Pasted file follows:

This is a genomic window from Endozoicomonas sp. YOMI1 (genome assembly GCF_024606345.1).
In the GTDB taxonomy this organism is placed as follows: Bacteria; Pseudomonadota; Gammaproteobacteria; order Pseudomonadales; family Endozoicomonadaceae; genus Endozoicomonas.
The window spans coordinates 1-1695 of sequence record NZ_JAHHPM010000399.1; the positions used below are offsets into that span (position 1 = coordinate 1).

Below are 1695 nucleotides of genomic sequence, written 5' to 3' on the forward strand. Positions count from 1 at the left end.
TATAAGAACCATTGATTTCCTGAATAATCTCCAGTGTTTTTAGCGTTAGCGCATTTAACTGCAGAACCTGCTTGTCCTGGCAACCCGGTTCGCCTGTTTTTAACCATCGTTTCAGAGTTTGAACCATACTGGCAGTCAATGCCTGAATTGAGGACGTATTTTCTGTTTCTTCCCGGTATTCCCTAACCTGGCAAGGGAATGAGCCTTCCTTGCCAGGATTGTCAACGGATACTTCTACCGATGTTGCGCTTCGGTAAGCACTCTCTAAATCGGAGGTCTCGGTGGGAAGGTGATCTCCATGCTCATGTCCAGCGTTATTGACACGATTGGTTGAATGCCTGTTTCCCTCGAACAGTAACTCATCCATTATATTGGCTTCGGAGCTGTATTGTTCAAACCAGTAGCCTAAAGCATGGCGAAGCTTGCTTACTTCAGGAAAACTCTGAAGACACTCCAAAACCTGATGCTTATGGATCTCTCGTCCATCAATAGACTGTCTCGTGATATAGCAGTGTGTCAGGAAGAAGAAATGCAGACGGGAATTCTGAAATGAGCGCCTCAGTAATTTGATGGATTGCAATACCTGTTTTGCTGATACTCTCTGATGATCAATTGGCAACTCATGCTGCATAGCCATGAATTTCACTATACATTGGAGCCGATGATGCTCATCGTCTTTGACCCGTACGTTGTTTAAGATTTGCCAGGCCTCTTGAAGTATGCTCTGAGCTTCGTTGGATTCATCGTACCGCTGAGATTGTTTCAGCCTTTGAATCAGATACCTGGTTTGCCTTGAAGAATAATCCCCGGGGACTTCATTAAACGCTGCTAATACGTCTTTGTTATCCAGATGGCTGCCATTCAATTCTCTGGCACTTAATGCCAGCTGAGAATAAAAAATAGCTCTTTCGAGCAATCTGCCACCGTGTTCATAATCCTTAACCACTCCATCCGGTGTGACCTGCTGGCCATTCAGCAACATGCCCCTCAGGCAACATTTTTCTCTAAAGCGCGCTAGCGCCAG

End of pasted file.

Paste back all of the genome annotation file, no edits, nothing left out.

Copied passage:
This is a genomic window from Endozoicomonas sp. YOMI1 (genome assembly GCF_024606345.1).
In the GTDB taxonomy this organism is placed as follows: Bacteria; Pseudomonadota; Gammaproteobacteria; order Pseudomonadales; family Endozoicomonadaceae; genus Endozoicomonas.
The window spans coordinates 1-1695 of sequence record NZ_JAHHPM010000399.1; the positions used below are offsets into that span (position 1 = coordinate 1).

Below are 1695 nucleotides of genomic sequence, written 5' to 3' on the forward strand. Positions count from 1 at the left end.
TATAAGAACCATTGATTTCCTGAATAATCTCCAGTGTTTTTAGCGTTAGCGCATTTAACTGCAGAACCTGCTTGTCCTGGCAACCCGGTTCGCCTGTTTTTAACCATCGTTTCAGAGTTTGAACCATACTGGCAGTCAATGCCTGAATTGAGGACGTATTTTCTGTTTCTTCCCGGTATTCCCTAACCTGGCAAGGGAATGAGCCTTCCTTGCCAGGATTGTCAACGGATACTTCTACCGATGTTGCGCTTCGGTAAGCACTCTCTAAATCGGAGGTCTCGGTGGGAAGGTGATCTCCATGCTCATGTCCAGCGTTATTGACACGATTGGTTGAATGCCTGTTTCCCTCGAACAGTAACTCATCCATTATATTGGCTTCGGAGCTGTATTGTTCAAACCAGTAGCCTAAAGCATGGCGAAGCTTGCTTACTTCAGGAAAACTCTGAAGACACTCCAAAACCTGATGCTTATGGATCTCTCGTCCATCAATAGACTGTCTCGTGATATAGCAGTGTGTCAGGAAGAAGAAATGCAGACGGGAATTCTGAAATGAGCGCCTCAGTAATTTGATGGATTGCAATACCTGTTTTGCTGATACTCTCTGATGATCAATTGGCAACTCATGCTGCATAGCCATGAATTTCACTATACATTGGAGCCGATGATGCTCATCGTCTTTGACCCGTACGTTGTTTAAGATTTGCCAGGCCTCTTGAAGTATGCTCTGAGCTTCGTTGGATTCATCGTACCGCTGAGATTGTTTCAGCCTTTGAATCAGATACCTGGTTTGCCTTGAAGAATAATCCCCGGGGACTTCATTAAACGCTGCTAATACGTCTTTGTTATCCAGATGGCTGCCATTCAATTCTCTGGCACTTAATGCCAGCTGAGAATAAAAAATAGCTCTTTCGAGCAATCTGCCACCGTGTTCATAATCCTTAACCACTCCATCCGGTGTGACCTGCTGGCCATTCAGCAACATGCCCCTCAGGCAACATTTTTCTCTAAAGCGCGCTAGCGCCAG